It looked like an accidental bump blown out of proportion. Now that you’ve gotten distance from the situation, what are your thoughts on the feud with Margie and Luke?Kisha: It was absolutely blown out of proportion. Jen: I was extremely happy with the way we were edited because that’s how we are in real life. That’s what happened. It’s a competition. There will be feather ruffling and trying to get to the clue box first even if it only knocks off two seconds, but they blew it out of proportion in how they reacted. Kisha: I don’t approve of my sister calling him a b—h, but she took accountability for her actions and apologized. I don’t think they admitted they were guilty.

What did you think about the language advantage that Victor and Tammy had?Kisha: I think there are two sides to that. It was disappointing that there were three legs in China, and they definitely had an advantage there. Like Sunday’s episode, they knew the next clue was right next door while all the other teams were walking around lost with paint burning their face. But even if you speak the language, you could get a taxi driver who doesn’t know where he is going.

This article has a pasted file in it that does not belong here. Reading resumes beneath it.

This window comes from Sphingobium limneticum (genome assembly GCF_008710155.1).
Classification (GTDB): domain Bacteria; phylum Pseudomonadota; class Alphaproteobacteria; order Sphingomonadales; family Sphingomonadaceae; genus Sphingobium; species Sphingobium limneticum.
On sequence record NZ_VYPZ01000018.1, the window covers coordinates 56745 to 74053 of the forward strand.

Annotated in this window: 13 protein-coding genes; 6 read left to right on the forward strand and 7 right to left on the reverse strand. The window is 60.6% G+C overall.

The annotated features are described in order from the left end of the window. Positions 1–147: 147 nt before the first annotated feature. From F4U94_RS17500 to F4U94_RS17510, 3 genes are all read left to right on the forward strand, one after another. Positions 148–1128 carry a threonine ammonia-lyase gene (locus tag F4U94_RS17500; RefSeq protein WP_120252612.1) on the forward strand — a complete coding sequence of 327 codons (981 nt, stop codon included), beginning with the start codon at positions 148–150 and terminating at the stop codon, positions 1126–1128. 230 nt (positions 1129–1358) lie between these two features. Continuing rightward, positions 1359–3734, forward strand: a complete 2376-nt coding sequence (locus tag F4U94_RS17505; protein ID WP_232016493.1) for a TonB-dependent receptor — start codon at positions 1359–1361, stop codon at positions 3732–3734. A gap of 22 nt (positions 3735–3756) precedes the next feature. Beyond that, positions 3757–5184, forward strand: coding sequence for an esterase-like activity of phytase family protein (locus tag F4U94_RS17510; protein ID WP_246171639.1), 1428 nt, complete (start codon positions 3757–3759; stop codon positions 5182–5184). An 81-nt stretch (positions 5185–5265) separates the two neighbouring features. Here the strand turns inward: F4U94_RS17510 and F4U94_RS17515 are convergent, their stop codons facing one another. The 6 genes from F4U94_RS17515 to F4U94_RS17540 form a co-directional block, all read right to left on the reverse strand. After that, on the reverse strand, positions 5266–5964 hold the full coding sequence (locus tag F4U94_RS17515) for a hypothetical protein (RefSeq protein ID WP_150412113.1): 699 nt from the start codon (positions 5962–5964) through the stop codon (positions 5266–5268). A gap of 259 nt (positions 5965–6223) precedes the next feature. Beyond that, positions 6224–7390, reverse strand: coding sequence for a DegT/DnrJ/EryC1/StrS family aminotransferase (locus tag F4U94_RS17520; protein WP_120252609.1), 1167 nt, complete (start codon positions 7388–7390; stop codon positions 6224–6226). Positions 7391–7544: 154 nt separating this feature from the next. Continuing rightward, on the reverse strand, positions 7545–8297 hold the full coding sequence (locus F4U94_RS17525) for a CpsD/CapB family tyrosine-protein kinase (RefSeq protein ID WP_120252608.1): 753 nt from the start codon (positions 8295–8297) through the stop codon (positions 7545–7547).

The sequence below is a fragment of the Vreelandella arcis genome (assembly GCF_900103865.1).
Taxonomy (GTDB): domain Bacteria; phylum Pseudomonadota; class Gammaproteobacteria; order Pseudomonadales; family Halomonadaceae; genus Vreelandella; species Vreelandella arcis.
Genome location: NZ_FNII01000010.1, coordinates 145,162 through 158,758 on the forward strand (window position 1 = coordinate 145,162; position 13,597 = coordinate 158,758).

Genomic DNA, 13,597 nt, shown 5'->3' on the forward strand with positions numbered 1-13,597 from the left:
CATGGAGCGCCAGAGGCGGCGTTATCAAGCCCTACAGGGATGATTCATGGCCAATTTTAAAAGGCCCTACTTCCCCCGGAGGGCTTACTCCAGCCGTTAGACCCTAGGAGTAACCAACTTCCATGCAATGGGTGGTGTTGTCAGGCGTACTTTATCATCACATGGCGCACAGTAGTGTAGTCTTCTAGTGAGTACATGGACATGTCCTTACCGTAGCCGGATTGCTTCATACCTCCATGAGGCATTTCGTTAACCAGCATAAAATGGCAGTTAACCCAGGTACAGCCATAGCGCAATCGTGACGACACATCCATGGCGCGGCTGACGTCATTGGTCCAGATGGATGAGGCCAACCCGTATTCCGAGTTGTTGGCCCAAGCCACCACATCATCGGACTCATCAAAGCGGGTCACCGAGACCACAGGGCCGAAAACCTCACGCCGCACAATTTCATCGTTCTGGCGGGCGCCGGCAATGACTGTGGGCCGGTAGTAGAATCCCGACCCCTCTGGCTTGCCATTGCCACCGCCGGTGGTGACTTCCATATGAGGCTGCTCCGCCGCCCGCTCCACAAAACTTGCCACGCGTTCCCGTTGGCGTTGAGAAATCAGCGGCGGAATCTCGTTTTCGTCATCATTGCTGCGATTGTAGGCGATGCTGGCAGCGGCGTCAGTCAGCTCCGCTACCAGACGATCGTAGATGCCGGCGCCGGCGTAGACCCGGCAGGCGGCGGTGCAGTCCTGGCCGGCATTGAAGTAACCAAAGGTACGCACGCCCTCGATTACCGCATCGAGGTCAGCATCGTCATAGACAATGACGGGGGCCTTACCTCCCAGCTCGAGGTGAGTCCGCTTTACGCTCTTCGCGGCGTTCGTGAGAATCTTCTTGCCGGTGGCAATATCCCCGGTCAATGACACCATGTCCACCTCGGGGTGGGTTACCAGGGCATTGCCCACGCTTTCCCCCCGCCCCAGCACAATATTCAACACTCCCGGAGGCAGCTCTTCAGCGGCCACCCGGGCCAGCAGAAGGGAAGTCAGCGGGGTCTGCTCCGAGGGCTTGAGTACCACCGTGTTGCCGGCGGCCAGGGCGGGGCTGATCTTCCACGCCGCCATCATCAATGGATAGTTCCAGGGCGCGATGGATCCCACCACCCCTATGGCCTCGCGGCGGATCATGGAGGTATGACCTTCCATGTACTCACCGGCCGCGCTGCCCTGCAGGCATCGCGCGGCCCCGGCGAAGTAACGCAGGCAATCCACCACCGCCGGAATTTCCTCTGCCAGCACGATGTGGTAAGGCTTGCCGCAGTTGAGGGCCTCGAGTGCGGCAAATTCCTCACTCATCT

The restaurant translations were hilarious. How hard was the U-turn task?Jen: It didn’t take a long as we thought it would. Once we got past being pissed that we were U-turned, we came up with a plan to get through it. It was like Chinese phonics and we only had to do it four of five times. It took like 15 minutes. Think of the irony if Tammy and Victor had chosen to U-turn Cara and Jaime after all the issues they have had with languages on the Race. We didn’t know the extent of her issues, but everywhere we would go we heard her say, “Why aren’t they speaking English?” I was like, “We’re the minority here. They don’t have speak our language.”

Did the experience bring you closer? Jen: I think our relationship got better. It is natural for families to fight and bicker, but we got closer and I felt like the way we were edited is the way we are. Kisha: Our relationship definitely grew from the beginning to the end and I understand her better now. I am glad I did this once-in-a-lifetime experience with my sister. I am proud of how we did. We ran a classy race and we did it as a team.